Letter | Published:

Age-dependent modulation of vascular niches for haematopoietic stem cells

Nature volume 532, pages 380384 (21 April 2016) | Download Citation

  • A Corrigendum to this article was published on 14 September 2016


Blood vessels define local microenvironments in the skeletal system, play crucial roles in osteogenesis and provide niches for haematopoietic stem cells1,2,3,4,5,6. The properties of niche-forming vessels and their changes in the ageing organism remain incompletely understood. Here we show that Notch signalling in endothelial cells leads to the expansion of haematopoietic stem cell niches in bone, which involves increases in CD31-positive capillaries and platelet-derived growth factor receptor-β (PDGFRβ)-positive perivascular cells, arteriole formation and elevated levels of cellular stem cell factor. Although endothelial hypoxia-inducible factor signalling promotes some of these changes, it fails to enhance vascular niche function because of a lack of arterialization and expansion of PDGFRβ-positive cells. In ageing mice, niche-forming vessels in the skeletal system are strongly reduced but can be restored by activation of endothelial Notch signalling. These findings indicate that vascular niches for haematopoietic stem cells are part of complex, age-dependent microenvironments involving multiple cell populations and vessel subtypes.

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We thank M. Schiller for technical assistance, A. Starsichova for help with bone sample processing, M. Stehling for fluorescence-activated cell sorting (FACS), S. Volkery for microscopy, and M. Vanlandewijck and K. Nahar for help with PdgfbiOE-EC bones. Funding was provided by the Max Planck Society, the University of Münster, the DFG cluster of excellence ‘Cells in Motion’, and the European Research Council (AdG 339409 ‘AngioBone’). This research was partly supported by a joint grant from the Ministry of Science, Technology & Space, Israel, DKFZ Germany, ERC AdG 294556 ‘BBBarrier’, the Knut and Alice Wallenberg Foundation and the Swedish Cancer Foundation.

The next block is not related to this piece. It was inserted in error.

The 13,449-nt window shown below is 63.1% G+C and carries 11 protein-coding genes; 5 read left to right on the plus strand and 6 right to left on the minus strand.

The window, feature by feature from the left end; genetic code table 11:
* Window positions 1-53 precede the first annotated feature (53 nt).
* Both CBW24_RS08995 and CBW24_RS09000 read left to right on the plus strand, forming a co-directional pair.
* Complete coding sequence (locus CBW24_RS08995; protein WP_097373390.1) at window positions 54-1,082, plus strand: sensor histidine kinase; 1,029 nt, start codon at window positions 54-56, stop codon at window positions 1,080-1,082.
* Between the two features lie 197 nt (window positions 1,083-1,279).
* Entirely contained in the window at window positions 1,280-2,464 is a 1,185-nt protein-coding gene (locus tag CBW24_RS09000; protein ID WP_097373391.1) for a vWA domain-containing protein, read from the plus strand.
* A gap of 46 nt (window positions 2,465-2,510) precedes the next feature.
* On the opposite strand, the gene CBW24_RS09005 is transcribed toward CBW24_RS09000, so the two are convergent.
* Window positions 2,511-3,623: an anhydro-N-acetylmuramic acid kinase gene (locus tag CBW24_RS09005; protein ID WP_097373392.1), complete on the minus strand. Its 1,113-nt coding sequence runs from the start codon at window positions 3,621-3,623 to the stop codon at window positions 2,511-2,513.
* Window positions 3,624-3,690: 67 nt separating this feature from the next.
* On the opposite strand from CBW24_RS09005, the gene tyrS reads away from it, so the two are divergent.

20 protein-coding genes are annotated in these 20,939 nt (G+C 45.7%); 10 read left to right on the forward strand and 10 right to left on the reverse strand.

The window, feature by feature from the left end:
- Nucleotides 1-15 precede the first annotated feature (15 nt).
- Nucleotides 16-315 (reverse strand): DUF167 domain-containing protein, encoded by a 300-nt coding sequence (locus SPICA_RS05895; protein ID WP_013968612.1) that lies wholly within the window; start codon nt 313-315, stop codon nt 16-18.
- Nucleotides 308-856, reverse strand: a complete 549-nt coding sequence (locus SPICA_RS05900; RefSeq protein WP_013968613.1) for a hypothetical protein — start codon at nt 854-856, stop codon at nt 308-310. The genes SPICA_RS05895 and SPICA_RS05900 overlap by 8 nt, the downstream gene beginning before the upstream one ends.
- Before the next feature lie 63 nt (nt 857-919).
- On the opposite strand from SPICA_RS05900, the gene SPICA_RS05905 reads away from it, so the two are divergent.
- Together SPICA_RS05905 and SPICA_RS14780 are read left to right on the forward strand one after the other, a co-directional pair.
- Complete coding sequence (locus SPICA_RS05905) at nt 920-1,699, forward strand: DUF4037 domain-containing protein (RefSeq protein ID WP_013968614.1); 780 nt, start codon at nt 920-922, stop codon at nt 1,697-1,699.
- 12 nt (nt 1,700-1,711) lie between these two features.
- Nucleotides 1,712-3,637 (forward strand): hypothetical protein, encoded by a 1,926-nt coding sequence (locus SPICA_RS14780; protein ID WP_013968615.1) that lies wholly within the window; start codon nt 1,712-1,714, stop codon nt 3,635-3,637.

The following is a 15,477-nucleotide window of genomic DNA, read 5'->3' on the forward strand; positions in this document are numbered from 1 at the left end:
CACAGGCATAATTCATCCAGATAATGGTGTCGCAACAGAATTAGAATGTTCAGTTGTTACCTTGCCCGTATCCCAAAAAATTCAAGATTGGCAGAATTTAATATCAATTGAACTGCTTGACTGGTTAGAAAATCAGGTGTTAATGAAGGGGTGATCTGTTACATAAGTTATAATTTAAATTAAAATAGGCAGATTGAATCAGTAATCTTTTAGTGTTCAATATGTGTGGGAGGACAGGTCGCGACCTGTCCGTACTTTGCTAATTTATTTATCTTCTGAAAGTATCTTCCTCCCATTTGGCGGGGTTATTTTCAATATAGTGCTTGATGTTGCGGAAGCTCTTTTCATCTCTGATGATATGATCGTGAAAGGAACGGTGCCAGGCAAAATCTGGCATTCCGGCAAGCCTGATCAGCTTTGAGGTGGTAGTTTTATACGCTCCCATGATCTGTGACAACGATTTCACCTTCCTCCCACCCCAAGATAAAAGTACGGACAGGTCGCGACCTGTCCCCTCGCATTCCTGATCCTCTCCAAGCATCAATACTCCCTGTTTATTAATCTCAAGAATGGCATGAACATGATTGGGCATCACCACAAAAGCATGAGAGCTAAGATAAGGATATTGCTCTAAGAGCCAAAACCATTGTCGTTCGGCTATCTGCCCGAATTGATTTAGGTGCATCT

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  1. Max-Planck-Institute for Molecular Biomedicine, Department of Tissue Morphogenesis, and University of Münster, Faculty of Medicine, D-48149 Münster, Germany

    • Anjali P. Kusumbe
    • , Saravana K. Ramasamy
    • , Urs H. Langen
    •  & Ralf H. Adams
  2. Department of Immunology, The Weizmann Institute of Science, Rehovot 76100, Israel

    • Tomer Itkin
    •  & Tsvee Lapidot
  3. Vascular Biology Program, Department of Immunology, Genetics and Pathology, Uppsala University, SE-751 85 Uppsala, Sweden

    • Maarja Andaloussi Mäe
    •  & Christer Betsholtz
  4. Department of Medical Biochemistry and Biophysics, Division of Vascular Biology, Karolinska Institute, Scheeles väg 2, SE-171 77 Stockholm, Sweden

    • Christer Betsholtz


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A.P.K., S.K.R. and R.H.A. designed experiments and interpreted results. A.P.K. and S.K.R. organized and conducted most experiments, including generation and characterization of mouse lines, imaging, flow cytometric analysis and transplantations. T.I. and T.L. designed and performed transplantation experiments. M.A.M. and C.B. generated and provided samples from PdgfbiOE-EC mice. A.P.K and U.H.L. analysed Efnb2 and NICD-Cre mice. A.P.K., S.K.R. and R.H.A. wrote the manuscript.

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The authors declare no competing financial interests.

Corresponding authors

Correspondence to Anjali P. Kusumbe or Ralf H. Adams.

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